This year, our school held our first-ever Maker Night, which was a fundraiser for our technology program. Here is some information about how we put it together, in case you're thinking of trying something like it at your school.
We held our Maker Night at the end of March, on the evening we had already had Maker Day at our school. Maker Day was a free event that included 100% of our students during the regular school day, but that evening, we charged for tickets to attend Maker Night.
We decided to charge families per child, although we wanted parents to be there and see the things students were doing. We also invited neighborhood friends, cousins, and other elementary students who did not attend our school, which brought in extra funds and turned out to be a great thing to introduce families to our building and school community.
We sent home slips to order wrist bands for a lower price if families paid in advance, and it cost more to get in at the door. This was to encourage families to pre-order so we would have a better idea of how many people to expect. Looking back, we would probably charge even more at the door to incentivize people to pre-order. Charging an even number at the door is also a good idea to speed up the change-making process (our math was speedy, but we ran out of one-dollar bills several times).
A note - our technology department had previously sold magazines and bundt cakes as a fundraiser, but we observed that in our school, we had great attendance at family events, so philosophically, we liked the idea of providing a community learning experience, as opposed to objects people might not really want to consume. We were right about this - we had huge participation in our Maker Night.
Further, because Maker Day was such a hit with our students, they went home and told their parents they wanted to come back for Maker Night, so having both events on the same day (while busy), was very beneficial from a fundraising perspective.
We worked to get community volunteers to run sessions (for free) at Maker Night, in addition to running repeat workshops by teachers from Maker Day. We also arranged for food trucks (although we wanted more of those) to be there throughout the event. While the sessions for Maker Day were planned with official start and end times with a single group, the sessions for Maker Night took place on a drop-in basis - so families would stop by, make the activity, and move on to a new thing.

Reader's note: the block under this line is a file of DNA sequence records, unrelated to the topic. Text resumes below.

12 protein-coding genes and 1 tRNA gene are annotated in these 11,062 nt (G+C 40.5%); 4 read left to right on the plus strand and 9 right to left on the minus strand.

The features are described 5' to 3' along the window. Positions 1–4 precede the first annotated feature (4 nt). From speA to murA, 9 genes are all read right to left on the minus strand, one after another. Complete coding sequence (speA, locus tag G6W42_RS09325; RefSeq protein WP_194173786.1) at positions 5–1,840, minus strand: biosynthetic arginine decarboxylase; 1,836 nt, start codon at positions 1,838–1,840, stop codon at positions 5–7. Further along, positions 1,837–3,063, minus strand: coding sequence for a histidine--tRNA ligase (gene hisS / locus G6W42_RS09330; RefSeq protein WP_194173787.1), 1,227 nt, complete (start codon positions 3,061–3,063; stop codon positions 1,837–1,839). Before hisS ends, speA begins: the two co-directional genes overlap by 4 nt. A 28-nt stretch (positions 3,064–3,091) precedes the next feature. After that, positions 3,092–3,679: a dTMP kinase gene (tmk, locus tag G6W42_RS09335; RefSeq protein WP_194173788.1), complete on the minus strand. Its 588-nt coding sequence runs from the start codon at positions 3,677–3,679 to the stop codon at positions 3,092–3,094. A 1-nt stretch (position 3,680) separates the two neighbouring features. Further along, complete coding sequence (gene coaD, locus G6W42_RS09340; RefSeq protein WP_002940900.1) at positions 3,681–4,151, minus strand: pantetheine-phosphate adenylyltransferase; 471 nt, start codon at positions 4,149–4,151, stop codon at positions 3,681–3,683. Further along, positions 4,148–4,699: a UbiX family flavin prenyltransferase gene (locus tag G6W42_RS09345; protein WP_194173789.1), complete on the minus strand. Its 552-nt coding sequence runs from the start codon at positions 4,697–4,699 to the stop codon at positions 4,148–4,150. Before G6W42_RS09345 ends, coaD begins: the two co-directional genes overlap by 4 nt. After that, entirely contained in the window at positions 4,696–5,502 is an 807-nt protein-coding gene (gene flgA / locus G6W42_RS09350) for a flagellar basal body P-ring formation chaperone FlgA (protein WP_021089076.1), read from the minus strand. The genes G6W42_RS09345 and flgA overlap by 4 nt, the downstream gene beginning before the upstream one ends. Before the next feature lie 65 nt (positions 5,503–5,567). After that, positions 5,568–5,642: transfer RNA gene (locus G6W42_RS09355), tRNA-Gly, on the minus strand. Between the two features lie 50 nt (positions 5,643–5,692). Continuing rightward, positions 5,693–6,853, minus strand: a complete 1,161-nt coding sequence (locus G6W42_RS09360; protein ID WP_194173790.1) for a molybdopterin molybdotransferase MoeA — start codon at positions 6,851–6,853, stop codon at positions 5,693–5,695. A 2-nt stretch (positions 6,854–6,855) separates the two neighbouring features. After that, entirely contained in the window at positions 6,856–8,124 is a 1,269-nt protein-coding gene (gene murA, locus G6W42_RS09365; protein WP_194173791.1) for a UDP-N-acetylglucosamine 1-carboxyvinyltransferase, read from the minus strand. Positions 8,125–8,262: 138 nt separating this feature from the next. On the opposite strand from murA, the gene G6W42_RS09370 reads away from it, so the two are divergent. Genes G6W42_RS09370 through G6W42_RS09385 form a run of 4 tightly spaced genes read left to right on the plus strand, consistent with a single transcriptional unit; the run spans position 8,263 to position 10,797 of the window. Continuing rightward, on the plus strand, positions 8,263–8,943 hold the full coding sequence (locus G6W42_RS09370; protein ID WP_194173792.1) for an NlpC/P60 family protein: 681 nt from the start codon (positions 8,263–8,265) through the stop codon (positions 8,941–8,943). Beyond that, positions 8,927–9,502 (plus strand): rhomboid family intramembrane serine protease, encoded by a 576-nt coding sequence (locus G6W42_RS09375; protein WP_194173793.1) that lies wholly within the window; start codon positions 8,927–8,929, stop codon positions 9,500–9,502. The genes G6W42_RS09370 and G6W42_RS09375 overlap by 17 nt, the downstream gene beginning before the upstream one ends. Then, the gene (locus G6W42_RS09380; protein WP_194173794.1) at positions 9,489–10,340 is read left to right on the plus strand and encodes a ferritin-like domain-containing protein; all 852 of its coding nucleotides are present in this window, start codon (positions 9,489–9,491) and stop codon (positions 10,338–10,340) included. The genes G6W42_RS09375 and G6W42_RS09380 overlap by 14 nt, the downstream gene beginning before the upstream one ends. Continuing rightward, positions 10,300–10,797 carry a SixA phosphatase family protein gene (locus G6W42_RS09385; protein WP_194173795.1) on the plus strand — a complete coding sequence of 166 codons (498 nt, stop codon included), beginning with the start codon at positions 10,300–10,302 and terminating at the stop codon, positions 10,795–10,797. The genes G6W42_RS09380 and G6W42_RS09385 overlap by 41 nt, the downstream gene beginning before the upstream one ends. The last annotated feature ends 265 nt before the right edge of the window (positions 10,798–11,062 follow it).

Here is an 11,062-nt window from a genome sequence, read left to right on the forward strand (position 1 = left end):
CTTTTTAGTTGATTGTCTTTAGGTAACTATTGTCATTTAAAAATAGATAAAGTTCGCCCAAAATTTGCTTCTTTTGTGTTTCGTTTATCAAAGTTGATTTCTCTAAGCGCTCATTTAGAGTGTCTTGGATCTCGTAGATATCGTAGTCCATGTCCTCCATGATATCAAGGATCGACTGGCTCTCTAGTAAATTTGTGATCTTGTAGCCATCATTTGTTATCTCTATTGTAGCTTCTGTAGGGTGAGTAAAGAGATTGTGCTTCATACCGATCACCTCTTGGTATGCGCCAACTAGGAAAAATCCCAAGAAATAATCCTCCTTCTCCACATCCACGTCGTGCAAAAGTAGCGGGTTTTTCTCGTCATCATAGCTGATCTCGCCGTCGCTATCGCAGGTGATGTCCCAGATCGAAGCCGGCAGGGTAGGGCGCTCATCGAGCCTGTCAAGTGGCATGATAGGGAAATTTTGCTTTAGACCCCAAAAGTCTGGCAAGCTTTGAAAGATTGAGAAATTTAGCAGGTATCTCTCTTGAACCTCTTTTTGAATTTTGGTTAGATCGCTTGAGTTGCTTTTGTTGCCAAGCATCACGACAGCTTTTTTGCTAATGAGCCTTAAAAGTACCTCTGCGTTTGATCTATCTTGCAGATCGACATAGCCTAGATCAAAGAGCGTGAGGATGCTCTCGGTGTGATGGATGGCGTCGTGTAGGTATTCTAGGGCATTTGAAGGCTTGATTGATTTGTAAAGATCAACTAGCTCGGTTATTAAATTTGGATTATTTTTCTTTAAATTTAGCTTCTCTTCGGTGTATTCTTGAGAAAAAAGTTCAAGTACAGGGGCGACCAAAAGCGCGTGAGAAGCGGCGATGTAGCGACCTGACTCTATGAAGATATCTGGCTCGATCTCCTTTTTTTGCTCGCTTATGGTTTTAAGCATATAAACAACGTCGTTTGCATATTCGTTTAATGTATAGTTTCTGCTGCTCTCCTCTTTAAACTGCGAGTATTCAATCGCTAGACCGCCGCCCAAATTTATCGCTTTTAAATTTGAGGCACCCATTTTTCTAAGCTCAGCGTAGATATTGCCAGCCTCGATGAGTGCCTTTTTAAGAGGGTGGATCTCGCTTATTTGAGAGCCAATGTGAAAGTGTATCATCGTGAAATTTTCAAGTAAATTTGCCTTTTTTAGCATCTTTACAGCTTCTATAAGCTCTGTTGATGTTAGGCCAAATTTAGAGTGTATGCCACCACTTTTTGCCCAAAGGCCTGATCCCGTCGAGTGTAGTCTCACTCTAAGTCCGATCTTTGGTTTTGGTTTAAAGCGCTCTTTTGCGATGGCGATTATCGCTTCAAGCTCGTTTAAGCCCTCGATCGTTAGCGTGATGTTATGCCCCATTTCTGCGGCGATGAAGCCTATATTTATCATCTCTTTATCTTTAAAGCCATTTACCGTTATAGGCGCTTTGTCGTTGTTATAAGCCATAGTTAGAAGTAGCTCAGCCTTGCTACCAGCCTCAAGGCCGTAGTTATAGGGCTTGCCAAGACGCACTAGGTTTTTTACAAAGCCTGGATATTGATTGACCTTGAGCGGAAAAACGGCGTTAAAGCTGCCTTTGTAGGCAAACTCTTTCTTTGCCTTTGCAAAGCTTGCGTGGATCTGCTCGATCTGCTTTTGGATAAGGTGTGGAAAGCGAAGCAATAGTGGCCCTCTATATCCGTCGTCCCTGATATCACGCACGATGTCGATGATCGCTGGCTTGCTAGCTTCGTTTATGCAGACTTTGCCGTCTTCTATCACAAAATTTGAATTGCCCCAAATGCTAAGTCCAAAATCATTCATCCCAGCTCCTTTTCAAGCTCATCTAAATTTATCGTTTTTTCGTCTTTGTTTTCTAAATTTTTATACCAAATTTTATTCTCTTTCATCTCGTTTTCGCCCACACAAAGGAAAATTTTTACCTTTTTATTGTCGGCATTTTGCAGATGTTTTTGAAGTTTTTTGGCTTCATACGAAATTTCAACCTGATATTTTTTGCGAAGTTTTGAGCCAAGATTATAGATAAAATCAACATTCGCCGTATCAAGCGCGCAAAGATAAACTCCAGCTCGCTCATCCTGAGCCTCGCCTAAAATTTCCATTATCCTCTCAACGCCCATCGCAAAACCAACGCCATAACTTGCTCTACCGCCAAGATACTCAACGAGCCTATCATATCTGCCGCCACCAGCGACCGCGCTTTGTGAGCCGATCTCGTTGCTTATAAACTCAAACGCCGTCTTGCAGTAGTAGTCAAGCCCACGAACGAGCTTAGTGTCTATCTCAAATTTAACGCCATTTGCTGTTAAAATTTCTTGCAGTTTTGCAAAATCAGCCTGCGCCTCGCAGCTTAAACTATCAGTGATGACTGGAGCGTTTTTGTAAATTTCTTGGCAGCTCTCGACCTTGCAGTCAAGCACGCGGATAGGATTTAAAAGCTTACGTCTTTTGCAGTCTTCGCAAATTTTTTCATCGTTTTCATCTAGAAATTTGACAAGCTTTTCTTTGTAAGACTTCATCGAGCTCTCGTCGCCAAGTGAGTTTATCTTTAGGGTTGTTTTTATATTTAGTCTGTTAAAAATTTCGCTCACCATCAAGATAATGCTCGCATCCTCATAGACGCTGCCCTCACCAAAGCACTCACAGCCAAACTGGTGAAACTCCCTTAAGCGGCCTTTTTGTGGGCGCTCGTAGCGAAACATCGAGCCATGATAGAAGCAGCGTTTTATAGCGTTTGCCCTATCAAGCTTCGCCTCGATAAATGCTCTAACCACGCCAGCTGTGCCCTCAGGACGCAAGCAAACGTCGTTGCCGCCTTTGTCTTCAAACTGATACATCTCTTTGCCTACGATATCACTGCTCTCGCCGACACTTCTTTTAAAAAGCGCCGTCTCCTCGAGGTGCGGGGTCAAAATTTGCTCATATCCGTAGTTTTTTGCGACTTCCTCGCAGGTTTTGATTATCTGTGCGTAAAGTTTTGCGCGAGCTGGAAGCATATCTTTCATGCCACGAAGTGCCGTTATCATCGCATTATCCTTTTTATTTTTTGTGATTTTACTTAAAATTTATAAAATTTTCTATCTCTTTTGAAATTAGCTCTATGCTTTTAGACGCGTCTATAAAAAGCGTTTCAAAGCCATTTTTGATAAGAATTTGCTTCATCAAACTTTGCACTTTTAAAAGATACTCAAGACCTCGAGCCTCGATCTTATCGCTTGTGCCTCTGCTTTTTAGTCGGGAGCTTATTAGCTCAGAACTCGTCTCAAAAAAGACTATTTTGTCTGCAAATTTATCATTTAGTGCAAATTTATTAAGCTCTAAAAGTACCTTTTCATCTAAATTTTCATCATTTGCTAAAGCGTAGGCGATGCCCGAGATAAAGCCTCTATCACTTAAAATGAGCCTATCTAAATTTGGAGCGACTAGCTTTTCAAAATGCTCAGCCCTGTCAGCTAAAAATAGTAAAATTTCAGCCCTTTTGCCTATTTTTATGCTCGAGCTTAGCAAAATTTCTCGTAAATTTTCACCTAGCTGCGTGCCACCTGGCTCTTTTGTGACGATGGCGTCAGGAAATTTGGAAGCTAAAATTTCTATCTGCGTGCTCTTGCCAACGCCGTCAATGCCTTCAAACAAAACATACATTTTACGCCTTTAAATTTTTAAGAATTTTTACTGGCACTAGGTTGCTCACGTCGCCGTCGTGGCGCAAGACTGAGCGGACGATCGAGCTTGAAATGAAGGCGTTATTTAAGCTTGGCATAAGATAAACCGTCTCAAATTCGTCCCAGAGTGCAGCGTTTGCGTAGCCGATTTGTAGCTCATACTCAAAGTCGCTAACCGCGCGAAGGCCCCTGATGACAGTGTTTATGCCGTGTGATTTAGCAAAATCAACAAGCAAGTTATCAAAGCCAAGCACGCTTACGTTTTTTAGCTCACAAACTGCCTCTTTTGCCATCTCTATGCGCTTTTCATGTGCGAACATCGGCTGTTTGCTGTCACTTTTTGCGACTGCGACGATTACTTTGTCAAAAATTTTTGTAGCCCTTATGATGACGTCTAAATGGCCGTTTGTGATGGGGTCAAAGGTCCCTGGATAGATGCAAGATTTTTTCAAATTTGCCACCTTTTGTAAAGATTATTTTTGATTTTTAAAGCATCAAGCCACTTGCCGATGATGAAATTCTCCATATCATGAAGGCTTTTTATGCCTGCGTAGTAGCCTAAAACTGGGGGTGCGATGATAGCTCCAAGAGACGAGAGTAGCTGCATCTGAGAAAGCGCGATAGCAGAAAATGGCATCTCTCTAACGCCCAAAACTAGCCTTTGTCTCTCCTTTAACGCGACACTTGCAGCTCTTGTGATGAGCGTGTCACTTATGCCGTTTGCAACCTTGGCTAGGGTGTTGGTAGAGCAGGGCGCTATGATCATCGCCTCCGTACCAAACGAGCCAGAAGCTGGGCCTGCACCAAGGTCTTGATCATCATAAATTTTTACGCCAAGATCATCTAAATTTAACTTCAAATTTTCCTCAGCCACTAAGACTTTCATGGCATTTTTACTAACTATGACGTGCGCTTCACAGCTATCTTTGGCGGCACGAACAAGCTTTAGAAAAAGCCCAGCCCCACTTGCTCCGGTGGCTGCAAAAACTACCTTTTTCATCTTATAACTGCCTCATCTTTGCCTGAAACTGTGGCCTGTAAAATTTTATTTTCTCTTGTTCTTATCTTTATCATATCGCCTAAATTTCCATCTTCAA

We had some issues trying to get community members - some we really wanted and couldn't get, and some who committed early backed out a month before. We did not get as many organizational volunteers as we hoped through parent connections and advertising, but a lot came through personal connections with staff members, and through connecting with middle and high school personnel in our district feeder pattern. We had high school students running music activities and solar cars, and district enrichment coordinators, and parent volunteers from Maker Day, and spouses and older children of staff members running events. I think now that the community knows what to expect from the event that it would be easier to get volunteers next year - more people know what it will be like and can explain it to community organizations who might help out. It was so well-attended, it would be a great way for an organization to introduce itself to potential customers.
Overall, we sold tickets equivalent to about 75% of our student population, even though we held the event in spring and many students were busy with sports and arts activities outside of school.
In addition to being a successful fundraiser for our technology department, this activity was a great way to show our families possibilities for hands-on learning, from coding to building. Many activities that seem old-fashioned now are surprisingly interesting and novel to students, and they do build important skills, like collaboration, problem-solving, and spatial awareness. Puzzles, baking, sewing, engineering, and science experiments are not necessarily common for families.
Other activities, like computer coding or robotics or technology in the arts allowed families to see new types of learning activities that their students might enjoy through camps or electives in the upper grades. Although it was a lot of work, the excitement during the event cannot be overstated, and our staff survey revealed that teachers felt it was definitely an event to continue in the future.
Photo Credits: Jennifer Pearson, @1hightechteach
Maker Night Social Media Flyers: Stephanie Anderson, @KeystoneKelso
I've had the privilege of working with hundreds of students and families in IA, CT, NC, MO, TX, and Canada.